Employment growth and labor force participation: how many jobs are enough?
AbstractPublic concerns about the “jobless” recovery following the 2001 recession have centered on whether enough jobs will be created for those who want to work. A more pressing question, however, may be how many jobs are needed to sustain desired growth in overall economic output. ; This article provides an analysis of just how many jobs are needed to keep unemployment in check and considers whether the current rate of job creation is enough to fuel optimal gross domestic product growth. The author examines the decline in the labor force participation rate that has occurred since the late 1990s. Part of the decline in the rate is likely a response to fewer job opportunities as a result of the recession. She also notes, however, that the decline suggests other, noncyclical factors may be at play and are likely to be compounded by baby boomers entering retirement age. The author discusses the pros and cons of some options for increasing the flow of workers into the labor force, including raising the retirement age, increasing immigration, and offshore outsourcing. ; While the current rate of job creation should be able to sustain the expected labor force growth for the near term, she concludes, it is not clear that this rate can sustain a desirable rate of economic growth in the long run. Any of the options policymakers have for affecting this trend of slower labor force growth will take time to implement and adjust to, suggesting that serious discussions of these options’ respective merits should begin now.
Download InfoIf you experience problems downloading a file, check if you have the proper application to view it first. In case of further problems read the IDEAS help page. Note that these files are not on the IDEAS site. Please be patient as the files may be large.
Bibliographic InfoArticle provided by Federal Reserve Bank of Atlanta in its journal Economic Review.
Volume (Year): (2005)
Issue (Month): Q 1 ()
Other versions of this item:
- Julie L. Hotchkiss, 2004. "Employment growth and labor force participation: how many jobs are enough?," Working Paper 2004-25, Federal Reserve Bank of Atlanta.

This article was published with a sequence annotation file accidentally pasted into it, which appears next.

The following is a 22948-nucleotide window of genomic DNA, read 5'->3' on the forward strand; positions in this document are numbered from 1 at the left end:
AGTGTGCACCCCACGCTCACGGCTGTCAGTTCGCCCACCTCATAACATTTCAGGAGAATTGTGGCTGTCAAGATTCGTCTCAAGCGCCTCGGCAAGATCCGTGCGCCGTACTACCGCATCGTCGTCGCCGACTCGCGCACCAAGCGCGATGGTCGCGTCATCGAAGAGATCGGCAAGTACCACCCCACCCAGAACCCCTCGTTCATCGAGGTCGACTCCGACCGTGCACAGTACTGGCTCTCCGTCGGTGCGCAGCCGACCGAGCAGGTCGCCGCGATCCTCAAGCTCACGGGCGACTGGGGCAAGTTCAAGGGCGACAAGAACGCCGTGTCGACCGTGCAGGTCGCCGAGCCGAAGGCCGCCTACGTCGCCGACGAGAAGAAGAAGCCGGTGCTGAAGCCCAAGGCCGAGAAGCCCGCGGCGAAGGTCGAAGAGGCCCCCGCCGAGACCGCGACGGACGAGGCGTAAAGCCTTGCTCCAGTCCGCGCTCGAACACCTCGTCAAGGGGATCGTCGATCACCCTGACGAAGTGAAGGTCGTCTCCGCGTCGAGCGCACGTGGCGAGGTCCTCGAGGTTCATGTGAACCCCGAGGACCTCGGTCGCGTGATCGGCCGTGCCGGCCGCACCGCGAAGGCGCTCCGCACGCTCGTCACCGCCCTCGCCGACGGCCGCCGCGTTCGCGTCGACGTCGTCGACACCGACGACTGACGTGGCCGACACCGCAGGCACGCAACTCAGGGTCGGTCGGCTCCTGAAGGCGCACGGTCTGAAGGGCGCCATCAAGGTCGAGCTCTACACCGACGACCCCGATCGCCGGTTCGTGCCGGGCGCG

Please report citation or reference errors to , or , if you are the registered author of the cited work, log in to your RePEc Author Service profile, click on "citations" and make appropriate adjustments.:
- J. Ignacio Conde-Ruiz & Vincenzo Galasso, 2003.
Review of Economic Dynamics,
Elsevier for the Society for Economic Dynamics, vol. 6(1), pages 12-36, January.
- H. Naci Mocan & Stephen C. Billups & Jody Overland, 2005.
"A Dynamic Model of Differential Human Capital and Criminal Activity,"
London School of Economics and Political Science, vol. 72(288), pages 655-681, November.
- H. Naci Mocan & Stephen C. Billups & Jody Overland, 2000. "A Dynamic Model of Differential Human Capital and Criminal Activity," NBER Working Papers 7584, National Bureau of Economic Research, Inc.
- J. Ignacio Conde-Ruiz & Vincenzo Galasso, . "Early retirement," Working Papers 2003-03, FEDEA.
- Courtney Coile & Jonathan Gruber, 2000. "Social Security and Retirement," NBER Working Papers 7830, National Bureau of Economic Research, Inc.
- Kitov, Ivan & Kitov, Oleg, 2008.
"The driving force of labor force participation in developed countries,"
8677, University Library of Munich, Germany.
- Ivan O. KITOV, 2008. "The Driving Force of Labor Force Participation in Developed Countries," Journal of Applied Economic Sciences, Spiru Haret University, Faculty of Financial Management and Accounting Craiova, vol. 3(3(5)_Fall), pages 203-222.
- Ivan O. Kitov & Oleg I. Kitov, 2008. "The driving force of labor force participation in developed countries," Working Papers 90, ECINEQ, Society for the Study of Economic Inequality.
- Julie L. Hotchkiss & Myriam Quispe-Agnoli, 2008. "The labor market experience and impact of undocumented workers," Working Paper 2008-07, Federal Reserve Bank of Atlanta.
- Julie L. Hotchkiss & Myriam Quispe-Agnoli & Fernando Rios-Avila, 2012. "The wage impact of undocumented workers," Working Paper 2012-04, Federal Reserve Bank of Atlanta.
- Riccardo DiCecio & Kristie M. Engemann & Michael T. Owyang & Christopher H. Wheeler, 2008. "Changing trends in the labor force: a survey," Review, Federal Reserve Bank of St. Louis, issue Jan, pages 47-62.
- Stacey L. Schreft & Aarti Singh & Ashley Hodgson, 2005. "Jobless recoveries and the wait-and-see hypothesis," Economic Review, Federal Reserve Bank of Kansas City, issue Q IV, pages 81-99.
For technical questions regarding this item, or to correct its authors, title, abstract, bibliographic or download information, contact: (Meredith Rector).
If references are entirely missing, you can add them using this form.